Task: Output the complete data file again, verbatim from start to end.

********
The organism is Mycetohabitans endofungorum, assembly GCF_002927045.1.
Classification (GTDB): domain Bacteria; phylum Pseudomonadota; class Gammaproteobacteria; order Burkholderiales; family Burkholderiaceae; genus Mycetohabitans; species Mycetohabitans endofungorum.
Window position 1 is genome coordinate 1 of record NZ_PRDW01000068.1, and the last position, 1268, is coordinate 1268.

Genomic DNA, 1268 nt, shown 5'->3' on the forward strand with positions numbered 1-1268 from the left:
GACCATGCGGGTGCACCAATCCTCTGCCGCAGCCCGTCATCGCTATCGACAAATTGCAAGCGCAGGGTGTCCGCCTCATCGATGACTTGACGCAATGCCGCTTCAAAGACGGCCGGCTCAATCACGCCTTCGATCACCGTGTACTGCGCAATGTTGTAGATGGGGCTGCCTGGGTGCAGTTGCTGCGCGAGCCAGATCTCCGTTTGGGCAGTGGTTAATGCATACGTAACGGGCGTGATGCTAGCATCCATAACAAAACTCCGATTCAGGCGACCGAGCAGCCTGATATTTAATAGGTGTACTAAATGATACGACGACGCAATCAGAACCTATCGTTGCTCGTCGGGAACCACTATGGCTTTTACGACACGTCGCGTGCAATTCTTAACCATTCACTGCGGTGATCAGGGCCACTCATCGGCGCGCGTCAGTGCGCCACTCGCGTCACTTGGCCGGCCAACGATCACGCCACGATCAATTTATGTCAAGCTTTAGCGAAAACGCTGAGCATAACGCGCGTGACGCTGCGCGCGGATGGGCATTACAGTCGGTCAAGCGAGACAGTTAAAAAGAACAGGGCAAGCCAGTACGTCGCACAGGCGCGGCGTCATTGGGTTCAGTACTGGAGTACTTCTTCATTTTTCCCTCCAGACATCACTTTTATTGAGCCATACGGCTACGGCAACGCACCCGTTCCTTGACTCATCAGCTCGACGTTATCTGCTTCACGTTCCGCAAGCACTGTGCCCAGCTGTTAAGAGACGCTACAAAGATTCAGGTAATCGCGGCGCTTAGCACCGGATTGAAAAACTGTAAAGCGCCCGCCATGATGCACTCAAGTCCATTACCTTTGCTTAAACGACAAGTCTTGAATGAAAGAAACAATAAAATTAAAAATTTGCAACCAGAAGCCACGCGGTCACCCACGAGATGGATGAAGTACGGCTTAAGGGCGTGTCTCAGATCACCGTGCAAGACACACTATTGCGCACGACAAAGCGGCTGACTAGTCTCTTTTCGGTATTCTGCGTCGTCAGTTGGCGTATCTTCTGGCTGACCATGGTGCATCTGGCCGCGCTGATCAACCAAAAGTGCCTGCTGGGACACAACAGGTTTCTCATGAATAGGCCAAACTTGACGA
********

The organism is Mycetohabitans endofungorum, assembly GCF_002927045.1.
Classification (GTDB): domain Bacteria; phylum Pseudomonadota; class Gammaproteobacteria; order Burkholderiales; family Burkholderiaceae; genus Mycetohabitans; species Mycetohabitans endofungorum.
Window position 1 is genome coordinate 1 of record NZ_PRDW01000068.1, and the last position, 1268, is coordinate 1268.

Genomic DNA, 1268 nt, shown 5'->3' on the forward strand with positions numbered 1-1268 from the left:
GACCATGCGGGTGCACCAATCCTCTGCCGCAGCCCGTCATCGCTATCGACAAATTGCAAGCGCAGGGTGTCCGCCTCATCGATGACTTGACGCAATGCCGCTTCAAAGACGGCCGGCTCAATCACGCCTTCGATCACCGTGTACTGCGCAATGTTGTAGATGGGGCTGCCTGGGTGCAGTTGCTGCGCGAGCCAGATCTCCGTTTGGGCAGTGGTTAATGCATACGTAACGGGCGTGATGCTAGCATCCATAACAAAACTCCGATTCAGGCGACCGAGCAGCCTGATATTTAATAGGTGTACTAAATGATACGACGACGCAATCAGAACCTATCGTTGCTCGTCGGGAACCACTATGGCTTTTACGACACGTCGCGTGCAATTCTTAACCATTCACTGCGGTGATCAGGGCCACTCATCGGCGCGCGTCAGTGCGCCACTCGCGTCACTTGGCCGGCCAACGATCACGCCACGATCAATTTATGTCAAGCTTTAGCGAAAACGCTGAGCATAACGCGCGTGACGCTGCGCGCGGATGGGCATTACAGTCGGTCAAGCGAGACAGTTAAAAAGAACAGGGCAAGCCAGTACGTCGCACAGGCGCGGCGTCATTGGGTTCAGTACTGGAGTACTTCTTCATTTTTCCCTCCAGACATCACTTTTATTGAGCCATACGGCTACGGCAACGCACCCGTTCCTTGACTCATCAGCTCGACGTTATCTGCTTCACGTTCCGCAAGCACTGTGCCCAGCTGTTAAGAGACGCTACAAAGATTCAGGTAATCGCGGCGCTTAGCACCGGATTGAAAAACTGTAAAGCGCCCGCCATGATGCACTCAAGTCCATTACCTTTGCTTAAACGACAAGTCTTGAATGAAAGAAACAATAAAATTAAAAATTTGCAACCAGAAGCCACGCGGTCACCCACGAGATGGATGAAGTACGGCTTAAGGGCGTGTCTCAGATCACCGTGCAAGACACACTATTGCGCACGACAAAGCGGCTGACTAGTCTCTTTTCGGTATTCTGCGTCGTCAGTTGGCGTATCTTCTGGCTGACCATGGTGCATCTGGCCGCGCTGATCAACCAAAAGTGCCTGCTGGGACACAACAGGTTTCTCATGAATAGGCCAAACTTGACGA